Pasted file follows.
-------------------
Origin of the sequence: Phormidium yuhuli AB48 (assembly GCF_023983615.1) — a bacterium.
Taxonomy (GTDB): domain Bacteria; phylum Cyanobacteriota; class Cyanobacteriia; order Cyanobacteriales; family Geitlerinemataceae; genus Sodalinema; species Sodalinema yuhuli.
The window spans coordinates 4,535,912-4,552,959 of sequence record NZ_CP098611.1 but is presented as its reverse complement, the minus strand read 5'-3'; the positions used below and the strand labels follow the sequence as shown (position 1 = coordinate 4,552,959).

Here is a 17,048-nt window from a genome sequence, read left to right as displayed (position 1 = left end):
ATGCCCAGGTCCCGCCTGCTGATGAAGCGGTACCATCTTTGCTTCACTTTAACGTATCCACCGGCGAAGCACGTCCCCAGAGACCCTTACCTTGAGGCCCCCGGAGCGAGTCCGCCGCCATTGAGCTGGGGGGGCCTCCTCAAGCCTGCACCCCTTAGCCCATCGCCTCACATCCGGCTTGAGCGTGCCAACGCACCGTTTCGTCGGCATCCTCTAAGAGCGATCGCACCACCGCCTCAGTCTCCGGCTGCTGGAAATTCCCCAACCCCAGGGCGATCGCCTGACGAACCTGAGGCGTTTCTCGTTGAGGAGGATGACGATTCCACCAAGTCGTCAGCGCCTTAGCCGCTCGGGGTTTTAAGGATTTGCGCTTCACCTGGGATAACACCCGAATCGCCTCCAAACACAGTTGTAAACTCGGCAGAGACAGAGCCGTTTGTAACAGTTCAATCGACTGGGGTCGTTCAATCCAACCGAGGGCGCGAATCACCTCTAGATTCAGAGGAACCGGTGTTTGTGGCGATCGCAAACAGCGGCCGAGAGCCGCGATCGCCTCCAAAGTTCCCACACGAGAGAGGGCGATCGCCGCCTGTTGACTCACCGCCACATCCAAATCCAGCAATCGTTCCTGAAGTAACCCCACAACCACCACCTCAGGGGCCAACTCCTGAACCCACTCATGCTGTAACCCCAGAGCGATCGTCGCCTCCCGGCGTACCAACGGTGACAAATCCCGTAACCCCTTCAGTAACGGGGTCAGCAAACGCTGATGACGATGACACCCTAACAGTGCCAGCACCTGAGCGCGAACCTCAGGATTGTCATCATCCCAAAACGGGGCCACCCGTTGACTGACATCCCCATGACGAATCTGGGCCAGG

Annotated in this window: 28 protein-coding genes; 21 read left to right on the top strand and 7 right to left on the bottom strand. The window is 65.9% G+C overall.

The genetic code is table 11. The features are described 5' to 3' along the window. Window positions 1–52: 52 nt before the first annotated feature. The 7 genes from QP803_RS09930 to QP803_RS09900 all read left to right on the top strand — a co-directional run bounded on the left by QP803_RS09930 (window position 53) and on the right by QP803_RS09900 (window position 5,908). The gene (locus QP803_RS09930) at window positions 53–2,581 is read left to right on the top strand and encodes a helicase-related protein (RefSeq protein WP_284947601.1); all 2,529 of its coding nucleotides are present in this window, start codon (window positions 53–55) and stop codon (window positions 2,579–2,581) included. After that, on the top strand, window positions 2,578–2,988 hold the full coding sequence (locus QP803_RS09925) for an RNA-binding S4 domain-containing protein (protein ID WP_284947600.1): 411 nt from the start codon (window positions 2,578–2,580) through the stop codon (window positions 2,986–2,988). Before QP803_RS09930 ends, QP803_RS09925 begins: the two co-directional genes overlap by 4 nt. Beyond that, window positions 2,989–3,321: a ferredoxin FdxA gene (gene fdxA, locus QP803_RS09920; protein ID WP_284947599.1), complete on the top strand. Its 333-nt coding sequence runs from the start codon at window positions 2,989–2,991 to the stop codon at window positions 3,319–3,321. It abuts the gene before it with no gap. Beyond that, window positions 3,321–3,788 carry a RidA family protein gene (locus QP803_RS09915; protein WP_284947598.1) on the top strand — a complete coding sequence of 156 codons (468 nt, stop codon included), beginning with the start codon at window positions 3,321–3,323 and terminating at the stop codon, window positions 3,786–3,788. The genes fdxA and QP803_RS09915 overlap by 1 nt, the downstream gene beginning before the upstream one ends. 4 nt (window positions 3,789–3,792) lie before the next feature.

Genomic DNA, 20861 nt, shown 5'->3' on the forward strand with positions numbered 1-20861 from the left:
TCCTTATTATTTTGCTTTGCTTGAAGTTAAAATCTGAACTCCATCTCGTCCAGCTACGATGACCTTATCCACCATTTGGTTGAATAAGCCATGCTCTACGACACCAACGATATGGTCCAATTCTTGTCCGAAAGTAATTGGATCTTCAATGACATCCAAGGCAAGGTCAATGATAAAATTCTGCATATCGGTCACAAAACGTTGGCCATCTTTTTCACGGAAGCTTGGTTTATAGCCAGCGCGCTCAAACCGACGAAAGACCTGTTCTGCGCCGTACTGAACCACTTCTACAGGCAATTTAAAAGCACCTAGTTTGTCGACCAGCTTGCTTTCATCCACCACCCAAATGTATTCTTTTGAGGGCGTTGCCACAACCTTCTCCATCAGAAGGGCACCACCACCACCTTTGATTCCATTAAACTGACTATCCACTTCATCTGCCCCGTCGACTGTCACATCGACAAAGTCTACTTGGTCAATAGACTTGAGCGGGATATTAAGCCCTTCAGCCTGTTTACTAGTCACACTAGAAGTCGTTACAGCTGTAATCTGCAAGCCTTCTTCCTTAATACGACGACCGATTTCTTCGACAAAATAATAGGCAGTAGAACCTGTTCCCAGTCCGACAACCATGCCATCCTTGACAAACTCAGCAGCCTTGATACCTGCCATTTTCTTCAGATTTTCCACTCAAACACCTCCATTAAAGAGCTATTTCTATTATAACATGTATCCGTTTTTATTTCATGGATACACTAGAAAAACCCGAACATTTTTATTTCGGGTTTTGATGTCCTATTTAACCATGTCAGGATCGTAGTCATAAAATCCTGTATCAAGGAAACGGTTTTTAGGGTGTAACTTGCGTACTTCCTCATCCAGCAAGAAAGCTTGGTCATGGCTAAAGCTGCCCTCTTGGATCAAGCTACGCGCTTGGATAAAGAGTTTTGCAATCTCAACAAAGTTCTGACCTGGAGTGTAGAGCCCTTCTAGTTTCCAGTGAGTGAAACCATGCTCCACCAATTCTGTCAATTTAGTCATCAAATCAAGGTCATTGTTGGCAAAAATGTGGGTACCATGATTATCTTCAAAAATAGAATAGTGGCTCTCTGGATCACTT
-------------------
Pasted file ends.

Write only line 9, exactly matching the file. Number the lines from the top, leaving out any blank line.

TCCTTATTATTTTGCTTTGCTTGAAGTTAAAATCTGAACTCCATCTCGTCCAGCTACGATGACCTTATCCACCATTTGGTTGAATAAGCCATGCTCTACGACACCAACGATATGGTCCAATTCTTGTCCGAAAGTAATTGGATCTTCAATGACATCCAAGGCAAGGTCAATGATAAAATTCTGCATATCGGTCACAAAACGTTGGCCATCTTTTTCACGGAAGCTTGGTTTATAGCCAGCGCGCTCAAACCGACGAAAGACCTGTTCTGCGCCGTACTGAACCACTTCTACAGGCAATTTAAAAGCACCTAGTTTGTCGACCAGCTTGCTTTCATCCACCACCCAAATGTATTCTTTTGAGGGCGTTGCCACAACCTTCTCCATCAGAAGGGCACCACCACCACCTTTGATTCCATTAAACTGACTATCCACTTCATCTGCCCCGTCGACTGTCACATCGACAAAGTCTACTTGGTCAATAGACTTGAGCGGGATATTAAGCCCTTCAGCCTGTTTACTAGTCACACTAGAAGTCGTTACAGCTGTAATCTGCAAGCCTTCTTCCTTAATACGACGACCGATTTCTTCGACAAAATAATAGGCAGTAGAACCTGTTCCCAGTCCGACAACCATGCCATCCTTGACAAACTCAGCAGCCTTGATACCTGCCATTTTCTTCAGATTTTCCACTCAAACACCTCCATTAAAGAGCTATTTCTATTATAACATGTATCCGTTTTTATTTCATGGATACACTAGAAAAACCCGAACATTTTTATTTCGGGTTTTGATGTCCTATTTAACCATGTCAGGATCGTAGTCATAAAATCCTGTATCAAGGAAACGGTTTTTAGGGTGTAACTTGCGTACTTCCTCATCCAGCAAGAAAGCTTGGTCATGGCTAAAGCTGCCCTCTTGGATCAAGCTACGCGCTTGGATAAAGAGTTTTGCAATCTCAACAAAGTTCTGACCTGGAGTGTAGAGCCCTTCTAGTTTCCAGTGAGTGAAACCATGCTCCACCAATTCTGTCAATTTAGTCATCAAATCAAGGTCATTGTTGGCAAAAATGTGGGTACCATGATTATCTTCAAAAATAGAATAGTGGCTCTCTGGATCACTT